No. It is likely that you will be introduced to the BHP during your first visit. You will have the chance to ask any questions or pose concerns about you child at this time. When you bring your child in for any appointment, you may always request to meet with the BHP. If the pediatrician thinks that your child might benefit from meeting with the BHP, they will invite the BHP to stop by during your visit. The BHP and the pediatrician work closely to provide well rounded care. Sometimes, the pediatrician or BHP may recommend that your child return for a follow-up appointment with the BHP. Back to top.

What if I’m not interested in meeting with the BHP?

You do not have to meet with the BHP to receive care at HopeCentral. Our clinic values holistic care that treats the whole person, including behavioral and emotional problems that may get in the way of good health. Although including the BHP in your child’s care is highly recommended, it is not required if you wish to decline. Back to top.

What if I only want to see the BHP?

In our mission to deliver quality, integrated behavioral healthcare, we believe that care is best provided through a collaborative and team-based approach involving both our physicians and BHC’s. We may consider brief and focused BHC consultations on a case-by-case basis. Back to top.

Do I need to see a pediatrician if I only want to see a BHP?

Even when a chief complaint is primarily behavioral in nature, initial appointments are always scheduled first with our pediatricians, who lead the care team. A BHP will be on site and available to accommodate patients as the need arises and will schedule follow-up appointments if necessary. Back to top.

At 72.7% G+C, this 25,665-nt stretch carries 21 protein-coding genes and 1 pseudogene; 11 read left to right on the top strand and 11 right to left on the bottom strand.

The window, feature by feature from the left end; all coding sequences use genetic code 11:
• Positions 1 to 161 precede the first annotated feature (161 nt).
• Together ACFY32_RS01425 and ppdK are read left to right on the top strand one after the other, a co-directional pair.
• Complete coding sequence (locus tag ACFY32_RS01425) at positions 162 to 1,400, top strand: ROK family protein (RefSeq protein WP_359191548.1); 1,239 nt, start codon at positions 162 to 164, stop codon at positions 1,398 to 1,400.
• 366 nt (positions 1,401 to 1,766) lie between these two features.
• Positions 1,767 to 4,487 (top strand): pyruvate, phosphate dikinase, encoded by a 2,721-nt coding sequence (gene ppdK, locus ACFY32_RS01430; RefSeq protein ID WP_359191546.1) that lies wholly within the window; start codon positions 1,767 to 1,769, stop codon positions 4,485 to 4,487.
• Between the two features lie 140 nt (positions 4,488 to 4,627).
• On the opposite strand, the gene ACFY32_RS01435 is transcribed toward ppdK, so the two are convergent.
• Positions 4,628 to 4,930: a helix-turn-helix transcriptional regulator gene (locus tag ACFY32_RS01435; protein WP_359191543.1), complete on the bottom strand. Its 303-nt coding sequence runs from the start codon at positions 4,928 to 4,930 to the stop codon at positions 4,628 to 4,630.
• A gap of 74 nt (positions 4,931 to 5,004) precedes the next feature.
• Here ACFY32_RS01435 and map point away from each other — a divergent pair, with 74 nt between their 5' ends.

My child does not have any emotional issues. How would a BHP be helpful to my family?

Change is hard and the treatment plan for many issues requires significant behavior change. Behavioral health support provides robust resources to parents and children to make necessary changes in their lives. Issues can range from the minor, like a refusal to drink milk, to the significant like the changes to nutrition, physical activity, and medication potentially required by a newly diagnosed case of diabetes. In all of these issues, BHP’s can help parents and children with practical strategies to successfully navigate these changes.

In addition, the many changes in a normal child’s growth and development can be bewildering to parents and children alike. HopeCentral’s BHP’s can help our pediatricians assess children as they grow and provide counsel to parents about what behaviors are within the normal range for development and what might be cause for greater concern. Similar to how pediatricians help kids avoid unhealthy behaviors and stay healthy, BHP’s can help kids avoid harmful or unhelpful behaviors and thought patterns.